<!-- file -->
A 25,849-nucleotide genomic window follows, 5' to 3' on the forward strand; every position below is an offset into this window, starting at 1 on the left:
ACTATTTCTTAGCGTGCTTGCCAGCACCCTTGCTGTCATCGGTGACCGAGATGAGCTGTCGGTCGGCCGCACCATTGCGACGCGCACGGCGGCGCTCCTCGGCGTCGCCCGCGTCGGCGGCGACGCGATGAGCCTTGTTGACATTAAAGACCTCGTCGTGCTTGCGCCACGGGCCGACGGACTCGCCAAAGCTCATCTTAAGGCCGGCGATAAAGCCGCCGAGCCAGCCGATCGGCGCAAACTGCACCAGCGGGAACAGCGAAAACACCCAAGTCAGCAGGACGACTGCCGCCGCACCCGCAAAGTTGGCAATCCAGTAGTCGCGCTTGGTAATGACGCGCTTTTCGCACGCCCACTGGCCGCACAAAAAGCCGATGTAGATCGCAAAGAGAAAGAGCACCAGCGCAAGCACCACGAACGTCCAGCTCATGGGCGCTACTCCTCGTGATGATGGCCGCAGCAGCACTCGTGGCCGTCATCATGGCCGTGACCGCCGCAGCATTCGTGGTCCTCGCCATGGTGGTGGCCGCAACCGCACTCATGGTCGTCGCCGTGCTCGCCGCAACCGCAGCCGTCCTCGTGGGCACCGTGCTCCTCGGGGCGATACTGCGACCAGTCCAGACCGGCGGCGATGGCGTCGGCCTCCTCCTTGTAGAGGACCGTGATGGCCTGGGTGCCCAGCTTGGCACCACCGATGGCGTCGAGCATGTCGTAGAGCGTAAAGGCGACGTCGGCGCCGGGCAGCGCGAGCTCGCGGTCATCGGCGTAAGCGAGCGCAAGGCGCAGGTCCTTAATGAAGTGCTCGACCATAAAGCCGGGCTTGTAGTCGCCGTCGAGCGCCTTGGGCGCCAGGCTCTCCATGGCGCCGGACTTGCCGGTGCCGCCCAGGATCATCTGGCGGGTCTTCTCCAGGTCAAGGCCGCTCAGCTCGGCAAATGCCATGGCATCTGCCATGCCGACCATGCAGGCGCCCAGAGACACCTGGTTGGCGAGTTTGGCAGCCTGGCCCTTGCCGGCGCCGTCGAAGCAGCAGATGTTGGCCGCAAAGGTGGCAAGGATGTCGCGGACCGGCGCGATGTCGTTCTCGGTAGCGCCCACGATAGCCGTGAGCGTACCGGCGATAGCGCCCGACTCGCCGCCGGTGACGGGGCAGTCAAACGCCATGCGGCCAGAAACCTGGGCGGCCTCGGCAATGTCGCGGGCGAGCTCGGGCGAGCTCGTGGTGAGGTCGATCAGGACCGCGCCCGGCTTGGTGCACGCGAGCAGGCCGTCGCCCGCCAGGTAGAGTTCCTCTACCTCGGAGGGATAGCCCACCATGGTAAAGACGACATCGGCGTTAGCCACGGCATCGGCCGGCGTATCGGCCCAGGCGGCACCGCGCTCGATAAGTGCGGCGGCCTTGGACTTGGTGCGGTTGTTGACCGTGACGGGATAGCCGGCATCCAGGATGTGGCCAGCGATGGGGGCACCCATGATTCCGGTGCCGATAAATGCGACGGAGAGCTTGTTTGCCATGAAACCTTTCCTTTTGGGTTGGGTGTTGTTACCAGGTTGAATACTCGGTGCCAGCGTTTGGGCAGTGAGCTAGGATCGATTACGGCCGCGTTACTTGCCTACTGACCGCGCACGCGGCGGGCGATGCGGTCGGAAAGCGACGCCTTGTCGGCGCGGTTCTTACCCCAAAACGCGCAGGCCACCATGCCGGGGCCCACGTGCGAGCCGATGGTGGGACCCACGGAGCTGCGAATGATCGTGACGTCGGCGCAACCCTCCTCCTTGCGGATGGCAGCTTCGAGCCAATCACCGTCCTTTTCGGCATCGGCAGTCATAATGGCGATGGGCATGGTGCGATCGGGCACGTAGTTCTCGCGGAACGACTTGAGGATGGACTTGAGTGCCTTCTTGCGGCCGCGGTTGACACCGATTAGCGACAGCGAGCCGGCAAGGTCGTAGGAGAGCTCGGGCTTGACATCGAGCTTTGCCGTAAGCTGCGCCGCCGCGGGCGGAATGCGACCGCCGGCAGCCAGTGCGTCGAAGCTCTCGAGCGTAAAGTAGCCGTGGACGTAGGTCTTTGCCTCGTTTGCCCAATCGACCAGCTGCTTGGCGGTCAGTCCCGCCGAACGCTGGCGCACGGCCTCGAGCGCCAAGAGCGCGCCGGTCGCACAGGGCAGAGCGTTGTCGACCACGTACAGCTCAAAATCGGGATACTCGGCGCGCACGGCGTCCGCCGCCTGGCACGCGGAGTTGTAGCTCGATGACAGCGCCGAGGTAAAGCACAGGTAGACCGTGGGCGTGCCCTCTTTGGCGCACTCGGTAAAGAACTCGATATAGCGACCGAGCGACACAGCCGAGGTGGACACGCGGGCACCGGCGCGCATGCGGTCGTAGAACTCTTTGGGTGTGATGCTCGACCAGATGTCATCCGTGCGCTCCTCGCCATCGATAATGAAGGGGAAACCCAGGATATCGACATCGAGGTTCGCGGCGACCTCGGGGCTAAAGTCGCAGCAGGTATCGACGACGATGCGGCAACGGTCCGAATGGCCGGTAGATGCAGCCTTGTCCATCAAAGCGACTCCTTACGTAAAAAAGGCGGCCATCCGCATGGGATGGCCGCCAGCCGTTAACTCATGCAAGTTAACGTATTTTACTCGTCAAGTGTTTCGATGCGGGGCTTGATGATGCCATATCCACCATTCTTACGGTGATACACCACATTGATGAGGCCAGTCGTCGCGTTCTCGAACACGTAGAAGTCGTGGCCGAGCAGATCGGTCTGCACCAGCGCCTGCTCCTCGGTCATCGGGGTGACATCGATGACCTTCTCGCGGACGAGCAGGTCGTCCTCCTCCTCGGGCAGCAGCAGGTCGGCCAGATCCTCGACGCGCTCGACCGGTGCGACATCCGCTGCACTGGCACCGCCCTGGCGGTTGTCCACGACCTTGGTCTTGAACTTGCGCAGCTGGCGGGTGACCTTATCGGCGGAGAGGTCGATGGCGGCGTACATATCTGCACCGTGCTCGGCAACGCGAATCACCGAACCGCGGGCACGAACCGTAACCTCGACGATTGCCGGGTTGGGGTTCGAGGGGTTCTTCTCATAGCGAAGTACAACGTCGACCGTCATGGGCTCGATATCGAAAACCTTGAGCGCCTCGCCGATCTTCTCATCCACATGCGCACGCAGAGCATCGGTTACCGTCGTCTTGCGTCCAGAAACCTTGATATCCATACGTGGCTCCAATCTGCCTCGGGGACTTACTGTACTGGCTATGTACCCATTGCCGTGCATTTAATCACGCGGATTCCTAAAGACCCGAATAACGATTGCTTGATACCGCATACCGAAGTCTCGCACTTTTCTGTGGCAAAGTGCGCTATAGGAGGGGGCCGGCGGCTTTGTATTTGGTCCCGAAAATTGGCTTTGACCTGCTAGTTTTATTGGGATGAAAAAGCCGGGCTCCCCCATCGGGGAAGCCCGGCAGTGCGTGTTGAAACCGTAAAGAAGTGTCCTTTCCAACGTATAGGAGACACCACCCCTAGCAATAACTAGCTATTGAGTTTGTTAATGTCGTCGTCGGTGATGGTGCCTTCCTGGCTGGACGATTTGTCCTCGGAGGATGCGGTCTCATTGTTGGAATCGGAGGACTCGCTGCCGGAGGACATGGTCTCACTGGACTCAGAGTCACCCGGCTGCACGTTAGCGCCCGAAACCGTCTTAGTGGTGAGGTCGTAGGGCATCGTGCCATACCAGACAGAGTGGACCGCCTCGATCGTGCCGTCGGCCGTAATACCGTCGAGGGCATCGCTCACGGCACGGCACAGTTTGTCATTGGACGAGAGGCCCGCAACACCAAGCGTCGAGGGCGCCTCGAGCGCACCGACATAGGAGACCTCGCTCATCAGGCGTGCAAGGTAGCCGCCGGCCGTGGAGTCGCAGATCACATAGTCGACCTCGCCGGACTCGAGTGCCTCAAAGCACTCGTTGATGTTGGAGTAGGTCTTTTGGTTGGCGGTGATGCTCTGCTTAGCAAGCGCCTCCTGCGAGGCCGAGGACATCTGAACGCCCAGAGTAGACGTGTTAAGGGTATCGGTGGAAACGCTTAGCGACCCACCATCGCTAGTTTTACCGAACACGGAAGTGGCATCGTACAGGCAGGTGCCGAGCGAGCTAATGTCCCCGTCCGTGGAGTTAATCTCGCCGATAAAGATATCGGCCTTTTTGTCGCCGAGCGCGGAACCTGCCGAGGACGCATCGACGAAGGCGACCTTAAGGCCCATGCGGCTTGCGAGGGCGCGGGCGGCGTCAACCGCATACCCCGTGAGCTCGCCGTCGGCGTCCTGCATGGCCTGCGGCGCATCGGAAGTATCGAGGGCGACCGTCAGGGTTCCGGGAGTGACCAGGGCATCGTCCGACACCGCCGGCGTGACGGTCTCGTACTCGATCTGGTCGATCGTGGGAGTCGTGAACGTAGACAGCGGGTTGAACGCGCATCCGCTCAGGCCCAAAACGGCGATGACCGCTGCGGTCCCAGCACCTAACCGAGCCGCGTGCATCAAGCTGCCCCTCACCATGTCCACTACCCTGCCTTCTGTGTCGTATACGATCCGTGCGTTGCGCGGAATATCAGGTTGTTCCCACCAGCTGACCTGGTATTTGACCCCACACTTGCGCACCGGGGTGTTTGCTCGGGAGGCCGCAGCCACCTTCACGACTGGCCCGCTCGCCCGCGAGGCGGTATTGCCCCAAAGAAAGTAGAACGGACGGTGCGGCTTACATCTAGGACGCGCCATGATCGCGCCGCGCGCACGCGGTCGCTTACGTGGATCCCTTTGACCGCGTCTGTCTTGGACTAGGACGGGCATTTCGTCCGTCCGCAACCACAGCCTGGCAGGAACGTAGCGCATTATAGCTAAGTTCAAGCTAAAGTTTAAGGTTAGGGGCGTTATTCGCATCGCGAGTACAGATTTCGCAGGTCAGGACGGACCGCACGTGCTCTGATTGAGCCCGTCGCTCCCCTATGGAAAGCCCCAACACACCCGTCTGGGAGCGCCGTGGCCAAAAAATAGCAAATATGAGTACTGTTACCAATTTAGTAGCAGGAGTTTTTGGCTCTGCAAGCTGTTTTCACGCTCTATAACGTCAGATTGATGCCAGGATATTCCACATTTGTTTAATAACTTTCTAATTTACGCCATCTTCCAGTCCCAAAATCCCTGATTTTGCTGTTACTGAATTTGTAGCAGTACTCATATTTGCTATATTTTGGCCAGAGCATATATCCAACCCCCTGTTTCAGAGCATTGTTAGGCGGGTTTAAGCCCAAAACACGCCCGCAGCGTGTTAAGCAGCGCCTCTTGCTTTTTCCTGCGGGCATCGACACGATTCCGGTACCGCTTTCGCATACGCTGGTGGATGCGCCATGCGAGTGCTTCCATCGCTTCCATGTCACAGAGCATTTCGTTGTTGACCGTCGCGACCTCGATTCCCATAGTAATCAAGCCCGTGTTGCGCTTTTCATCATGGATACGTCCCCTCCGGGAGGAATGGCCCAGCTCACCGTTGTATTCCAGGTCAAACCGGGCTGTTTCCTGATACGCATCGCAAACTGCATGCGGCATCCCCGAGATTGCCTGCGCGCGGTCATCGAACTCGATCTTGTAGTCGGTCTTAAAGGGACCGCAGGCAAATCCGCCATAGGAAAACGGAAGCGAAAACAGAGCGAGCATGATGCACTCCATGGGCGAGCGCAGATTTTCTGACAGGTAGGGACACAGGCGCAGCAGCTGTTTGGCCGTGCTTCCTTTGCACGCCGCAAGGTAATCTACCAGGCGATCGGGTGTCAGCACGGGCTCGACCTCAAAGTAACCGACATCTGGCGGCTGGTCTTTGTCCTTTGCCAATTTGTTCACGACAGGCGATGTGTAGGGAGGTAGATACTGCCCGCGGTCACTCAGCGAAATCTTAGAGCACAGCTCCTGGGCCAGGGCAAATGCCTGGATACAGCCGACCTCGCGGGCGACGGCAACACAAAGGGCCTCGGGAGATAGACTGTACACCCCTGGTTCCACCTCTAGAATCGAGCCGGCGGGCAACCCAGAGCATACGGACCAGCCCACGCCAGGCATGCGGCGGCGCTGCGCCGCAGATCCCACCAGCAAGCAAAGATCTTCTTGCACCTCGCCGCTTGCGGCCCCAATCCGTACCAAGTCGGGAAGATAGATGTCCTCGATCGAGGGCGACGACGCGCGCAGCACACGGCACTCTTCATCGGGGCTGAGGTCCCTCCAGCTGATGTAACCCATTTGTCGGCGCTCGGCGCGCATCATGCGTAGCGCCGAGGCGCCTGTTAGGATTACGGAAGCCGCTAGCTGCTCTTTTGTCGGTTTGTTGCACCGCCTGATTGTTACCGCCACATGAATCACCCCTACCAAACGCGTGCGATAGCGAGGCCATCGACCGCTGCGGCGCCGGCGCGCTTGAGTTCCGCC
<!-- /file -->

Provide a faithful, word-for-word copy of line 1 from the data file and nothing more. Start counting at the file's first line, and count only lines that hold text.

A 25,849-nucleotide genomic window follows, 5' to 3' on the forward strand; every position below is an offset into this window, starting at 1 on the left: